Property in Dubai is ‘fairly priced’, according to the latest UBS Global Real Estate Bubble Index, The annual study by UBS Global Wealth Management...

Property in Dubai is ‘fairly priced’, according to the latest UBS Global Real Estate Bubble Index,

The annual study by UBS Global Wealth Management indicates bubble risk or a significant overvaluation of housing markets in half of all evaluated cities.

However, although Dubai’s housing market remains oversupplied, despite prices having fallen by over a third since 2014, the emirate is not one.

Ali Janoudi, head Central and Eastern Europe, the Middle East and Africa at UBS Global Wealth Management, said: “After peaks in Dubai’s housing market in 2008 and 2014, prices have fallen by almost 35 percent. We expect prices to find a bottom soon but we would still encourage all investors to be diligent in their real estate research.”

The report revealed that affordability in Dubai has improved even though incomes have declined amid slower economic growth. It adds: “Easier visa requirements and next year’s Expo should support the market.”

Where are the bubble risks?

Bubble risk appears greatest in Munich, followed by Toronto, Hong Kong and Amsterdam. Frankfurt, Vancouver and Paris are in bubble risk territory as well, while major imbalances characterize Zurich, London, San Francisco, Tokyo and Stockholm.

Valuations are stretched in Los Angeles, Sydney, Geneva and New York.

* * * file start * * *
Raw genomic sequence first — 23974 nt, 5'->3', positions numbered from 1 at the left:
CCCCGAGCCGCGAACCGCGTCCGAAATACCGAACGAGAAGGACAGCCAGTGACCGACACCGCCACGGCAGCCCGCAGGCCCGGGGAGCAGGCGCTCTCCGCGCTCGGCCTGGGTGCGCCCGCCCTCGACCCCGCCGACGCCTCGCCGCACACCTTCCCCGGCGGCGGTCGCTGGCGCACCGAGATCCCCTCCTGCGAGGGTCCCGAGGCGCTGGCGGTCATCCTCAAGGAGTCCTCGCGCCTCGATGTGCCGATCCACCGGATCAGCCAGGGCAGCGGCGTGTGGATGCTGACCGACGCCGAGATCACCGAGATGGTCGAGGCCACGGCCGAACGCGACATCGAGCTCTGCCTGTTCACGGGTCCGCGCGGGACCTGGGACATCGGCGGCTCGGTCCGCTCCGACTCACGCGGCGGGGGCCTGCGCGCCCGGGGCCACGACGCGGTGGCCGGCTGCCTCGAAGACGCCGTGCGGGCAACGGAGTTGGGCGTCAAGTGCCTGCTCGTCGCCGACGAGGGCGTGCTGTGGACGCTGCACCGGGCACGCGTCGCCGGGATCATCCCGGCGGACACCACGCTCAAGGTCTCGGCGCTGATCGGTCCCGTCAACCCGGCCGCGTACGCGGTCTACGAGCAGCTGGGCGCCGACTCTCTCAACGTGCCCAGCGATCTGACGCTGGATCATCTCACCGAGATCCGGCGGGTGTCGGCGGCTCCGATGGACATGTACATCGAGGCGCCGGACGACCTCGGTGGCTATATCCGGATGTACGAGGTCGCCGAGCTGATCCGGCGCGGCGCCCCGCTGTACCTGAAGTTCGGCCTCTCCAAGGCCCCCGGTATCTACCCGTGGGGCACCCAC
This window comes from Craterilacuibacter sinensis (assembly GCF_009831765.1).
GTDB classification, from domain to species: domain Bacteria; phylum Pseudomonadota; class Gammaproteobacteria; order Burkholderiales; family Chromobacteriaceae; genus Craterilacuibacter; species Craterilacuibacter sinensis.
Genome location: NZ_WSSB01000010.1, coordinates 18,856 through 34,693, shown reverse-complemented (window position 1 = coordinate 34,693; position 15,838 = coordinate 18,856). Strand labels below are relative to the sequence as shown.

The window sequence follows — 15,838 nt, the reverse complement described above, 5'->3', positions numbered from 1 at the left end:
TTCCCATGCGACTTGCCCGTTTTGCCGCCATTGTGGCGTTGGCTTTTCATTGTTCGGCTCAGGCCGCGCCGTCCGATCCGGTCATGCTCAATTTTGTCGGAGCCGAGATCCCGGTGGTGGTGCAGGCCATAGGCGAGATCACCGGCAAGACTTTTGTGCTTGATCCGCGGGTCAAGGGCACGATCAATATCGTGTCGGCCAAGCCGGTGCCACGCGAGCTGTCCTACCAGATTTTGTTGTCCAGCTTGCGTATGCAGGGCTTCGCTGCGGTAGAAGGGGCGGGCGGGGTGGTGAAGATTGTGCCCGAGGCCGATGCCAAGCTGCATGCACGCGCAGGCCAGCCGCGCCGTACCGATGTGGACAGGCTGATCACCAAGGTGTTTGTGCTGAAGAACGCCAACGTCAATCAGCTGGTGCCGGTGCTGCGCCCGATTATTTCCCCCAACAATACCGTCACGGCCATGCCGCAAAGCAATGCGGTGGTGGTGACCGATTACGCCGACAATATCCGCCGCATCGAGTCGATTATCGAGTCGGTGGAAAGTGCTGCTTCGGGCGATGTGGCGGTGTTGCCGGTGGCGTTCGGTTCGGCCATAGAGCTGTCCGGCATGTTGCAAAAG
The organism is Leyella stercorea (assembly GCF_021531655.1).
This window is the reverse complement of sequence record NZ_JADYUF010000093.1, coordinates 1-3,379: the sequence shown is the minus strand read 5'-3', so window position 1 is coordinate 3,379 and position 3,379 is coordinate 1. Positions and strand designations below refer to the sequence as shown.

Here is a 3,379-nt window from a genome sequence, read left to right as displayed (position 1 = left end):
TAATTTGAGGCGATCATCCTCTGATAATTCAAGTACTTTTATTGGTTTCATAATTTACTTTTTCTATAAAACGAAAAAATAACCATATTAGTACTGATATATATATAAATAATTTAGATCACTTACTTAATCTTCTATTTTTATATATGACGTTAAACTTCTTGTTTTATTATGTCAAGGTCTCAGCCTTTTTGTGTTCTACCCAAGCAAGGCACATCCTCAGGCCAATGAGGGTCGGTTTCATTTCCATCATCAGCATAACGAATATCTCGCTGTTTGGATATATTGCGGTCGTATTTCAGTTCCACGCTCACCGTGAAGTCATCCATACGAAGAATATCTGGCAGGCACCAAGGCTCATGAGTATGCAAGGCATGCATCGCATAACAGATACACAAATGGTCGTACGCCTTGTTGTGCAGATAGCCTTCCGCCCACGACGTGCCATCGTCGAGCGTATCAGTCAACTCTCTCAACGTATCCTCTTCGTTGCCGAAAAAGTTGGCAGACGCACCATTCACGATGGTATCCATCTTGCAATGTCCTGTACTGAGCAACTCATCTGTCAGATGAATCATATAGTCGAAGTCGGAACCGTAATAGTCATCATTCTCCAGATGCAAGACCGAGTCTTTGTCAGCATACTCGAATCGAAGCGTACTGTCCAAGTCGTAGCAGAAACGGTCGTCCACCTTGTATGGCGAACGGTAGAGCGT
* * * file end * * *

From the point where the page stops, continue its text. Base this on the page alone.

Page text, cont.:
By contrast, property markets in Singapore, Boston and Milan seem fairly valued while Chicago remains undervalued.

On average, in cities analysed, inflation-adjusted price increases have practically come to a standstill in the last four quarters. Residential property only appreciated markedly in Moscow, Boston and Eurozone cities.

Frankfurt was the only city to see double-digit price increases, which were common globally in previous years. Conversely there were corrections of over five percent over the previous year in Sydney, Vancouver and Dubai.

Claudio Saputelli, head of real estate at UBS Global Wealth Management, said: “The worldwide collapse in interest rates will not come to the housing markets’ rescue. Mortgage interest rates in many cities aren’t the major challenge for house buyers anymore. Many households simply lack the funds required to meet the banks’ financing criteria, which we believe poses one of the biggest risks to property values in urban centers.”

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